Comparative evaluation of na ̈ive–bayes and k–nearest neighbor classifiers to improve prediction of short-term precipitation
Balikuddembe, Joseph Kiwuuwa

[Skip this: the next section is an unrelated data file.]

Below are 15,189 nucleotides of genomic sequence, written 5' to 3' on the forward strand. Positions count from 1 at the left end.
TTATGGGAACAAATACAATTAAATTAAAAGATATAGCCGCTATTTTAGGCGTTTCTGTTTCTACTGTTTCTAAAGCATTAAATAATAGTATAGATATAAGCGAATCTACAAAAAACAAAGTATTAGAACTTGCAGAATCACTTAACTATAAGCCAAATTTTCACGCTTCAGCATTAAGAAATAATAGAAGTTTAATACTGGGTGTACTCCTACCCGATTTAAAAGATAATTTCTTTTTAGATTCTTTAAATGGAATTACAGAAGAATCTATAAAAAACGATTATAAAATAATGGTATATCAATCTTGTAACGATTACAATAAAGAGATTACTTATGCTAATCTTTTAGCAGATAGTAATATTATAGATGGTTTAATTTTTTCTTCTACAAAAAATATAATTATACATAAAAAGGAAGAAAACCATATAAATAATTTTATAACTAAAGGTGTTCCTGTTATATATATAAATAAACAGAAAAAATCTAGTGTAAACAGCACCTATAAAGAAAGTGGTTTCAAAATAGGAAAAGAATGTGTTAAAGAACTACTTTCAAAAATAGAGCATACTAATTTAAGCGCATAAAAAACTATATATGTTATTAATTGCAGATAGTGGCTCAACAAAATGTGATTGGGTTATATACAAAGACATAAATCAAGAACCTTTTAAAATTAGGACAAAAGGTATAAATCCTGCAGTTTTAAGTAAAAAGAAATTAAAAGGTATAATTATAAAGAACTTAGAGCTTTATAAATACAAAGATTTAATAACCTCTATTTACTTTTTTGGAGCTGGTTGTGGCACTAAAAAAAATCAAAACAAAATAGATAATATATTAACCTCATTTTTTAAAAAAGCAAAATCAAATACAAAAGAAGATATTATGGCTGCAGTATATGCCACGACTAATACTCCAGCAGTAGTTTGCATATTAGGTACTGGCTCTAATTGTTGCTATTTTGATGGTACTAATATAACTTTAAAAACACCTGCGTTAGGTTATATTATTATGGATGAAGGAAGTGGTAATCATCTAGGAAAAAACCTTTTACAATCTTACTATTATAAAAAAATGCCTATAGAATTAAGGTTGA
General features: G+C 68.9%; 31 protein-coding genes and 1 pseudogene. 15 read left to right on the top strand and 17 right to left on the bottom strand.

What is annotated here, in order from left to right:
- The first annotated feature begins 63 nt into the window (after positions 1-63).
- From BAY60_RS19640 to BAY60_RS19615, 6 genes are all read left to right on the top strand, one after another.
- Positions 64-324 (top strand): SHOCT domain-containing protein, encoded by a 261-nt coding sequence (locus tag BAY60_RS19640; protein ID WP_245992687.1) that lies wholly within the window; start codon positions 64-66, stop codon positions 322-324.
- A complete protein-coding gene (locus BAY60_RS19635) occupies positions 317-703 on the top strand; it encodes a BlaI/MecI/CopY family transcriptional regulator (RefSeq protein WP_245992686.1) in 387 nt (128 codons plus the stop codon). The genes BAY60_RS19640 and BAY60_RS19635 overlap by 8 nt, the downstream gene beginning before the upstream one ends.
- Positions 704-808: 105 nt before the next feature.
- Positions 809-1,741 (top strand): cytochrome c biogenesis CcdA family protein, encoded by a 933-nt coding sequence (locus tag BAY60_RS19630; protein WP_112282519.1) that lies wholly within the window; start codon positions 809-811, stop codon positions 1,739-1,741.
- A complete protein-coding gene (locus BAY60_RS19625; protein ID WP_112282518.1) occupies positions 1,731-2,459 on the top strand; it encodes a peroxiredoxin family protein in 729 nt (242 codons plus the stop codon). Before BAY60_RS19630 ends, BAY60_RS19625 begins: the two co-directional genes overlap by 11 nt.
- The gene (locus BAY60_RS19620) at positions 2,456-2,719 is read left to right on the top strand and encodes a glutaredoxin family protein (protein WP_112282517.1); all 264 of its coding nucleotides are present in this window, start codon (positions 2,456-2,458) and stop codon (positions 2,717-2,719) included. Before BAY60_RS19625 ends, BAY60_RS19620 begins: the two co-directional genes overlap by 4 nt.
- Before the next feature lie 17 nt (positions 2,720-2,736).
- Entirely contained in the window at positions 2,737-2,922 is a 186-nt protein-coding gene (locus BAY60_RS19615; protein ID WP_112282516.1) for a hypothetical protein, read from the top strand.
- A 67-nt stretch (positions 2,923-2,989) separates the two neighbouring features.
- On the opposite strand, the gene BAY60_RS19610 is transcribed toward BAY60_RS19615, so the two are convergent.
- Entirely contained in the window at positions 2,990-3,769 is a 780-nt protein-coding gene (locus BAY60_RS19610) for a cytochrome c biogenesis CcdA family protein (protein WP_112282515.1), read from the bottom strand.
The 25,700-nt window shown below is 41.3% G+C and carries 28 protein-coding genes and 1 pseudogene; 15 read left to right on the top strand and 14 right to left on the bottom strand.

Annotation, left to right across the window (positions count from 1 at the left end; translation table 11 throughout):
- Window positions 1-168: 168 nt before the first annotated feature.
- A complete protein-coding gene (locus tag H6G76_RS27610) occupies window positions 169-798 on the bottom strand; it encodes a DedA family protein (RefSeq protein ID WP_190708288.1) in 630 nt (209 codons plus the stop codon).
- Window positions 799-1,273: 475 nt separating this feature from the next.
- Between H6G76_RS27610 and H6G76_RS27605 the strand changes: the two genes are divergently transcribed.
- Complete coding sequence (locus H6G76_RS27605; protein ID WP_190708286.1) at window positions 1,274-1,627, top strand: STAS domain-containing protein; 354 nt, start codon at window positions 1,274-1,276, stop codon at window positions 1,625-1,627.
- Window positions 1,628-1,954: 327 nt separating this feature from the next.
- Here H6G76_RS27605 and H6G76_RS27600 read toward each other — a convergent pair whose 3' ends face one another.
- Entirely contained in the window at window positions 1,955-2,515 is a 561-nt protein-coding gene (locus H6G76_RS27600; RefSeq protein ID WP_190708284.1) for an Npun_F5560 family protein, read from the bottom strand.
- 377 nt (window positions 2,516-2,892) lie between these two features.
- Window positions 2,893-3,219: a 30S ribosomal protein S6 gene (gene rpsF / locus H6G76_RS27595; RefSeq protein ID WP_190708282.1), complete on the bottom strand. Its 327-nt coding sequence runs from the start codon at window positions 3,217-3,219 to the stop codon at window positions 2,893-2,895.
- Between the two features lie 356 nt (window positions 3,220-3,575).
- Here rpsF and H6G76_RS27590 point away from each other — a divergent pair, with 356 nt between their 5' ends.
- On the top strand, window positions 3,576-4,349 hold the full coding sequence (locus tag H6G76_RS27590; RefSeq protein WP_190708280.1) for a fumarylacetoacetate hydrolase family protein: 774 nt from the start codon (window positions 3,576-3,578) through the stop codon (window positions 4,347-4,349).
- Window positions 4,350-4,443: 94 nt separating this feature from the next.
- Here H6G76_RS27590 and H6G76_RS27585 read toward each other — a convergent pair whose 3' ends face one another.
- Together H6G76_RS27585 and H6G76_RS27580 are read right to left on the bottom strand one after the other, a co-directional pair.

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This research carried out a comparative evaluation of K - Nearest Neighbour and Naive - Bayes classifiers to improve prediction of short-term precipitation in Numerical Weather Prediction (NWP) models. Aiming at providing alternatives to imperfections under the current NWP physical process methods namely representation of many points of the earth at high resolution, the dynamic nature of the atmosphere, errors in the initial conditions, inefficiency due to sparsely distributed data points. These short comings require large amounts of computing resources to effectively stimulate and predict weather changes. One of the many unsuccessful interventions is upgrade of hardware components to cope up with the requirements for high computer processing speed, storage capacity and need to continue increasing the resolution at which NWPs run while keeping power consumption with in the reasonable limits. Machine learning KNN and Naive Bayes scalability capabilities enable the NWP model to handle growing amounts of work while keeping computational cost within the reasonable limits. Research studies have demonstrated the capabilities of machine learning models to replace weather and climate models that are based on the physical processes and the basic equations of motion. In this research, input parameters are Maximum and Minimum temperature, Relative humidity, Dewpoint temperature, Dry and Wet bulb temperatures and Rainfall amount six hourly interval observation datasets for 03 (three) years from Uganda National Meteorological Authority. The observation datasets are for Kawanda, Namulonge and Masindi weather stations. These stations are within the same climatic influence of River Mayanja. Measurable metrics being Accuracy, F1 Score and Mathew correlation coefficient (MCC). F1 score and MCC experimental studies offers performance analysis. The data imbalance remedy prone to weather observation datasets was addressed using the Synthetic Minority Over Sampling Techniques (SMOTE) algorithm. Research findings have found the Naive Bayes robust in the prediction of short-term precipitation for both dry and wet season. KNN has high accuracy, low F1 score and MCC. This research asserts the KNN being weak in generation of independent datasets, thus not fit to be used in a weather prediction problem. These research findings can be taken on further into implementation of scalable NWPs for weather and climate products using minimal computation resources, lowering the overall budget constrains for National weather services across the globe, ultimately increasing access to accurate weather forecast, accelerating growth of other sectors of the economy like Agriculture, Transport, Construction, Manufacturing and Tourism.